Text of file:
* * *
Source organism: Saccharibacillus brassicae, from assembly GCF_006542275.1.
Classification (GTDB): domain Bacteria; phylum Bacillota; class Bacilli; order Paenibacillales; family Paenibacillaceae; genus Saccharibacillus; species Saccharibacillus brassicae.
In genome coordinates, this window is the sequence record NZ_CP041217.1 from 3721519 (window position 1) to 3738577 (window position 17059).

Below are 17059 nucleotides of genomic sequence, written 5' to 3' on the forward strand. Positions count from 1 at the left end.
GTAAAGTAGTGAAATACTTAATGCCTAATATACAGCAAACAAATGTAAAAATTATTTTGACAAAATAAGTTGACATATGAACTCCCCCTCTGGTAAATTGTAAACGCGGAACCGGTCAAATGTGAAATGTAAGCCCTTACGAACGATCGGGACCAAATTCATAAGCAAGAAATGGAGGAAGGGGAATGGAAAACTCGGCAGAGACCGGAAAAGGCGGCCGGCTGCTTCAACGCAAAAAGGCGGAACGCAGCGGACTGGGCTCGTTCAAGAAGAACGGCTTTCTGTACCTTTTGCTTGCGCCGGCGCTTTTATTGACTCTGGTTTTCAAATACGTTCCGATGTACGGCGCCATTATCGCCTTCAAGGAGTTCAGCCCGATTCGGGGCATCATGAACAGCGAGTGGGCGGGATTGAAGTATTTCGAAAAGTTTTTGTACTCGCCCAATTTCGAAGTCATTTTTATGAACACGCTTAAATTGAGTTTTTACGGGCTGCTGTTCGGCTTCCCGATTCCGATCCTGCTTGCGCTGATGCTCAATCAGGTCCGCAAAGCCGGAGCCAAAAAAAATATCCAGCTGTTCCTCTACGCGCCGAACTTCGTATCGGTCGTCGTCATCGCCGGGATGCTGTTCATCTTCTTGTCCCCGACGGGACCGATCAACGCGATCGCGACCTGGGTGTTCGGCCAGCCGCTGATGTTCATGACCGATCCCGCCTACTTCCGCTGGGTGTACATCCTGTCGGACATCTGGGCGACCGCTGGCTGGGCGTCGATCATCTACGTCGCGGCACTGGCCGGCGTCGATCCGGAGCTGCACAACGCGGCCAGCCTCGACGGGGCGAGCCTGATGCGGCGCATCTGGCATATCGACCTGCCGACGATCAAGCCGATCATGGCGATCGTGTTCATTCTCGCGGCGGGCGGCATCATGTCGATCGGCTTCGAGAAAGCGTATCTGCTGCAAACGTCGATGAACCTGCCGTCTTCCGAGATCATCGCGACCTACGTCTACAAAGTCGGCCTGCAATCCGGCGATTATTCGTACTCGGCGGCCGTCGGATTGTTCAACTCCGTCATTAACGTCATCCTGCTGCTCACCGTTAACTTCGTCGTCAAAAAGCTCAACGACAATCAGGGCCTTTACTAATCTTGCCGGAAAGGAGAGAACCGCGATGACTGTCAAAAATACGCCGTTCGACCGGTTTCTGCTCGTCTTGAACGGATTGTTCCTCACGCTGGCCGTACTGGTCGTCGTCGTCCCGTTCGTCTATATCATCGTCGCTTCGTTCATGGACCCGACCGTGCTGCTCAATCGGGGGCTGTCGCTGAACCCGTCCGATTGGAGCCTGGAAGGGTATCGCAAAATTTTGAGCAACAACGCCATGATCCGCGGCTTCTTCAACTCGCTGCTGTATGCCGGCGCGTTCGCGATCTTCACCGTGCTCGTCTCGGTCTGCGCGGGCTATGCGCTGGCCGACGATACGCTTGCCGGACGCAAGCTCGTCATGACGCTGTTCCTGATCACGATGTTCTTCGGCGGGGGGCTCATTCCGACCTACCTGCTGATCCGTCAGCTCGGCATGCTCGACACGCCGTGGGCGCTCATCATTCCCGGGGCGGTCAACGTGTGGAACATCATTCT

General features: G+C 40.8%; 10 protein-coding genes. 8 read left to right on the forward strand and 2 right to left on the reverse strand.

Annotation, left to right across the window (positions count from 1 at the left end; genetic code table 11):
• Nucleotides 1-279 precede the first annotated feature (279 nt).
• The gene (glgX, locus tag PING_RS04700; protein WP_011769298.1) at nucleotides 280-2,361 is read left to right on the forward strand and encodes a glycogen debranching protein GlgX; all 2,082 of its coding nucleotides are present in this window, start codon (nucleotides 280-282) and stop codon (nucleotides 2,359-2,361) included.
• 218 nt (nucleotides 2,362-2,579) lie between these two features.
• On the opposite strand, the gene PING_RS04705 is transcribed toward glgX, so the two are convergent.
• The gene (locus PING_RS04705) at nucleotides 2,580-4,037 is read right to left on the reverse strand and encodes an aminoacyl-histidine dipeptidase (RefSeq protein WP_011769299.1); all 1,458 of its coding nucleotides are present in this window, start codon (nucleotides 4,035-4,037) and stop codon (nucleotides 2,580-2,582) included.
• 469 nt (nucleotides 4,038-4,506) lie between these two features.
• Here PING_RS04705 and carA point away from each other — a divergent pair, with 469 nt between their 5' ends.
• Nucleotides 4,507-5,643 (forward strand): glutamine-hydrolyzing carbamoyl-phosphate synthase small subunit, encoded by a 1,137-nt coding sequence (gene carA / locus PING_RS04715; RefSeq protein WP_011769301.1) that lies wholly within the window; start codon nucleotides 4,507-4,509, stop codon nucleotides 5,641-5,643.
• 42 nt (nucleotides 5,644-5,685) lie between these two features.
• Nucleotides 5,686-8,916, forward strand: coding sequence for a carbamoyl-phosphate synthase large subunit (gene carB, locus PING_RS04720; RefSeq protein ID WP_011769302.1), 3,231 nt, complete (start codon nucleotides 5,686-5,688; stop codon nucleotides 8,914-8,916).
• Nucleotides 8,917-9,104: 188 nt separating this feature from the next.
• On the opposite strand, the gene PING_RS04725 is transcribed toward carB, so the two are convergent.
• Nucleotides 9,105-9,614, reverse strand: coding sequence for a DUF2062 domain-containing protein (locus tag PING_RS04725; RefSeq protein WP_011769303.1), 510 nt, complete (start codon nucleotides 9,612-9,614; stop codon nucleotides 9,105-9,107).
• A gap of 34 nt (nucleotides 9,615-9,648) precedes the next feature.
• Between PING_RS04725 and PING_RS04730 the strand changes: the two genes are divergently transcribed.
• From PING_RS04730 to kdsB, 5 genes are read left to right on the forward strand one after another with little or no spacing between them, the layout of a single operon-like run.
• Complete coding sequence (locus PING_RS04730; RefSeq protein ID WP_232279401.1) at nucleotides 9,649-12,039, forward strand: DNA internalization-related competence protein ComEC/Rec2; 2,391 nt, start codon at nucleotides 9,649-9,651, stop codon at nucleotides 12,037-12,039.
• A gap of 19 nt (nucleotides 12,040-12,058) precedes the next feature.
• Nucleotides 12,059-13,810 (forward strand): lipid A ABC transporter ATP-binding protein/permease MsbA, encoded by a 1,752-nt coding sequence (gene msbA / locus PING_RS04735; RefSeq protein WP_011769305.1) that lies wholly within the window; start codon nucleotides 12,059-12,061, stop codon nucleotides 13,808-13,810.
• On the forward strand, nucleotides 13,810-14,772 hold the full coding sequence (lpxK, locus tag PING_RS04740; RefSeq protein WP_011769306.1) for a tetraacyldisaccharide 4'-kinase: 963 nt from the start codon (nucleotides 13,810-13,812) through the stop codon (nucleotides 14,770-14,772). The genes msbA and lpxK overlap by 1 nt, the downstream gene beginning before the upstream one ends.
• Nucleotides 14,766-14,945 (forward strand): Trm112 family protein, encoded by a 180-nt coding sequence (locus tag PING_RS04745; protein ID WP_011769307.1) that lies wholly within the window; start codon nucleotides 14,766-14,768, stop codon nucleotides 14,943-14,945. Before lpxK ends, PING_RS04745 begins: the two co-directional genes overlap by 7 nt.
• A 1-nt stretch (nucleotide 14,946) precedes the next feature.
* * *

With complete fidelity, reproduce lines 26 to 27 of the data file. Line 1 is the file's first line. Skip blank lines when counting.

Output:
• Nucleotides 12,059-13,810 (forward strand): lipid A ABC transporter ATP-binding protein/permease MsbA, encoded by a 1,752-nt coding sequence (gene msbA / locus PING_RS04735; RefSeq protein WP_011769305.1) that lies wholly within the window; start codon nucleotides 12,059-12,061, stop codon nucleotides 13,808-13,810.
• On the forward strand, nucleotides 13,810-14,772 hold the full coding sequence (lpxK, locus tag PING_RS04740; RefSeq protein WP_011769306.1) for a tetraacyldisaccharide 4'-kinase: 963 nt from the start codon (nucleotides 13,810-13,812) through the stop codon (nucleotides 14,770-14,772). The genes msbA and lpxK overlap by 1 nt, the downstream gene beginning before the upstream one ends.